What is the “informal” sector, and why does it affect Cambodian women?

by | Apr 27, 2017 | Blog | 0 comments

A prerequisite to developing and launching SHE was extensive research into the position of women in business in Cambodia. Through this, we learnt that nearly 80% of Cambodian women participate in labour, and somewhat surprisingly, more than half of private business is owned by women. Sounds pretty good right? But as in most cases, the statistics fail to convey the lived reality. Women are certainly active in the Cambodian economy, but they continue to face gender discrimination, income disparity and job insecurity.

In particular, of the 65% of businesses owned by women, the vast majority of them exist in the informal sector. Given that women are over-represented in the informal sector worldwide, this was less surprising – in most developing countries, the informal sector is the primary source of employment for women. But what is the ‘informal’ sector and what implications does this have for women in business in Cambodia?

Broadly, the informal sector comprises of labour market activities that fall outside of government regulation and on which taxes are not paid. In developing countries in particular, the informal sector is a “pervasive and persistent economic feature”, mainly because it provides individuals with income where earning opportunities in the formal sector are scarce. This may take the form of anything from subsistence farming to street vending. 

Given this, in developing countries in particular the informal sector on its own is not a bad thing. Indeed, the informal sector is a source of job creation for individuals and families who otherwise wouldn’t be able to support themselves. However, the flip side of this is that workers are operating outside of the regulation of employment and safety legislation. The very ‘informal’ nature of the informal sector means that the work is often unstable and insecure. There are no contracts, enforced working or pay conditions, access to social services such as health-care or leave. In Cambodia, whilst it is relatively easy to find a job in the informal sector, workers face a high likelihood of labour abuse and receive significantly less pay than their peers in the formal sector . This insecurity has meant the informal sector has also earned the label of the “unprotected sector”. Basically, for workers relying on making a living in the informal sector, the future is extremely uncertain.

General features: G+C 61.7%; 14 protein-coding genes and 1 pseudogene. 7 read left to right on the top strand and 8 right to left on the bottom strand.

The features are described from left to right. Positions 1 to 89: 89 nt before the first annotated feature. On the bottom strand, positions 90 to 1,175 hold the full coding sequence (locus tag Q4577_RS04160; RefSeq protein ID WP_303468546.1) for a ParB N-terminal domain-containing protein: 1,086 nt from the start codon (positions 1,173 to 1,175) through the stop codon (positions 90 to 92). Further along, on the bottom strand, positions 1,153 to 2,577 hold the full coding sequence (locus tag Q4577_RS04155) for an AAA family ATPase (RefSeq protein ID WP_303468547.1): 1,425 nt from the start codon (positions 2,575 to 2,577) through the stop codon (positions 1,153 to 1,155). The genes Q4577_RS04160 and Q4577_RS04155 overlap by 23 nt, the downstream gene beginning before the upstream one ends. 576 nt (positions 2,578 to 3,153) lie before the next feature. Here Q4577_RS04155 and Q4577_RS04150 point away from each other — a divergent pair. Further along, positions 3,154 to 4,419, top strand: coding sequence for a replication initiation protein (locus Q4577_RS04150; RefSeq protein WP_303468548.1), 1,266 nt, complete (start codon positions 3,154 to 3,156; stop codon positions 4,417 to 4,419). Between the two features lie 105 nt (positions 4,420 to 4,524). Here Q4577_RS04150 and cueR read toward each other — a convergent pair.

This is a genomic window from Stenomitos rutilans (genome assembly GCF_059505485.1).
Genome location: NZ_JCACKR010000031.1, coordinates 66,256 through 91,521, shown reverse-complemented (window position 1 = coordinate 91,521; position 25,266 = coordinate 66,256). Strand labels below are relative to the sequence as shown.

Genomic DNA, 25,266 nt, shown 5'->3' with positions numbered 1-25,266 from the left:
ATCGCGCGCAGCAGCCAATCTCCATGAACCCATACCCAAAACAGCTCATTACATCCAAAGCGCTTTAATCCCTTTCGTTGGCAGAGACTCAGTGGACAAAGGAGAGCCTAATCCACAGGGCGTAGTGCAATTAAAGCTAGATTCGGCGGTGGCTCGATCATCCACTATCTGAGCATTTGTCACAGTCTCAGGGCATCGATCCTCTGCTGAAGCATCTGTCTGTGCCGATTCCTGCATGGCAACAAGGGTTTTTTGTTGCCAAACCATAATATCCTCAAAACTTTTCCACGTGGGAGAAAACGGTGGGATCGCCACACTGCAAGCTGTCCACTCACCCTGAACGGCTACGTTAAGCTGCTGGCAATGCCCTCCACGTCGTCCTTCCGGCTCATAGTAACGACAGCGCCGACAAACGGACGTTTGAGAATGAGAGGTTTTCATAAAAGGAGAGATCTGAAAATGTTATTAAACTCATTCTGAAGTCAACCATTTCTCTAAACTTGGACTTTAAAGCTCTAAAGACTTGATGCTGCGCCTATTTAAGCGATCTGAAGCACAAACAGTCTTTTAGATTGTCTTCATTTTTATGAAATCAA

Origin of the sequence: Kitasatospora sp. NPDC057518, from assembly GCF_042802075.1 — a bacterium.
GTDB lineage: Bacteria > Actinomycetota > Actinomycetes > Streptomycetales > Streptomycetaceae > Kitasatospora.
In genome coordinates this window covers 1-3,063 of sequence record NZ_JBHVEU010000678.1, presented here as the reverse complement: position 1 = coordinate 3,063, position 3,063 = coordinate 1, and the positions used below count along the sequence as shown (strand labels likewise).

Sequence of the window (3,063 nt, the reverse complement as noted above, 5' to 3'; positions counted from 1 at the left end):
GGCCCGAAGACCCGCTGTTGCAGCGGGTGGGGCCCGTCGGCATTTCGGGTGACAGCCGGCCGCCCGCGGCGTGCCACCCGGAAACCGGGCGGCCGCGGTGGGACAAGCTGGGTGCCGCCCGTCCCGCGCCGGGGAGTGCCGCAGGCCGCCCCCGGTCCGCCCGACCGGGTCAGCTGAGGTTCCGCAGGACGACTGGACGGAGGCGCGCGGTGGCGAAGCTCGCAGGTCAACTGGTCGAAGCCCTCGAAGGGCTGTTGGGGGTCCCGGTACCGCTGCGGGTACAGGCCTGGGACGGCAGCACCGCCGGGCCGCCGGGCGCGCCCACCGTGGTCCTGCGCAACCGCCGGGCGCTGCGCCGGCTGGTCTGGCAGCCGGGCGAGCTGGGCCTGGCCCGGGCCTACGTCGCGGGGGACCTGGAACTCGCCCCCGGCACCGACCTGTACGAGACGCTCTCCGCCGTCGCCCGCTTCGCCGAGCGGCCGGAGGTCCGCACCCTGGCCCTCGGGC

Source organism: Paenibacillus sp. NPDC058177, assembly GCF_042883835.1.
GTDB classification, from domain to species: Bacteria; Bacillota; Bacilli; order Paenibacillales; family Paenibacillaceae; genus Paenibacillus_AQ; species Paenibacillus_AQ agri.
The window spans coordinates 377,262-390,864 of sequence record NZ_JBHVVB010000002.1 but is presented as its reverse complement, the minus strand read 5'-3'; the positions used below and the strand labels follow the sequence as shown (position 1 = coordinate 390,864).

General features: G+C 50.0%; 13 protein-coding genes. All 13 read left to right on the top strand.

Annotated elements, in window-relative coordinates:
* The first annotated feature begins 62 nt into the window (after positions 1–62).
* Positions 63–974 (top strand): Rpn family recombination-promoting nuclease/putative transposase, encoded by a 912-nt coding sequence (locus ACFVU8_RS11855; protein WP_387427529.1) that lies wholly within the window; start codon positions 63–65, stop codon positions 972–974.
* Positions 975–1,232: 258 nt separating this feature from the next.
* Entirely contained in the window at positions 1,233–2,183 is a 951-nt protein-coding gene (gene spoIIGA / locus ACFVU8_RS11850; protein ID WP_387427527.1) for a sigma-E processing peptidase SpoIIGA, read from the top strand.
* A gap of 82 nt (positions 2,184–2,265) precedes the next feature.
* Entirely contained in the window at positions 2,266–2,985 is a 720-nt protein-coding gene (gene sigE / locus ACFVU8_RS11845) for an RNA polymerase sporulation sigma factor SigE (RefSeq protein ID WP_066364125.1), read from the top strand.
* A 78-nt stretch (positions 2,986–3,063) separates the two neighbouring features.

For women in Cambodia this presents a significant challenge. Traditional norms that place sole responsibility for the home on women mean that informal work is one of the only ways they can supplement their families incomes. Thus, many women start their own micro-businesses, often by taking out a small loan, that they can then run in addition to taking care of their families. However, operating within the informal sector, these women have little chance to grow these businesses beyond the subsistence level. The uncertainty of the sector means that long term goals fall victim to day-to-day struggles and often, the women are not able to even make enough to pay off their loans, plunging them into debt.

However, if these businesses were able to grow and formalise, this would be a real opportunity for generating social and economic change. Not only would this create stable income for the women (90% of which the women re-invest back into their families and community), but it would also create jobs for other Cambodians within the formal sector, affording them more security and stability as well as a safer working environment. Our vision is that as women grow and formalise their businesses, they will focus on expanding this opportunity to other women in particular, giving more and more women access to safer, more secure incomes and by extension more independence and decision-making power. So whilst certainly the informal sector will continue to be pervasive in Cambodia for the foreseeable future, growing women’s businesses into small-medium formal enterprises is one way to offer a better quality of life to more Cambodians.

– Written by Prue Allen, WhyDev Fellow at SHE Investments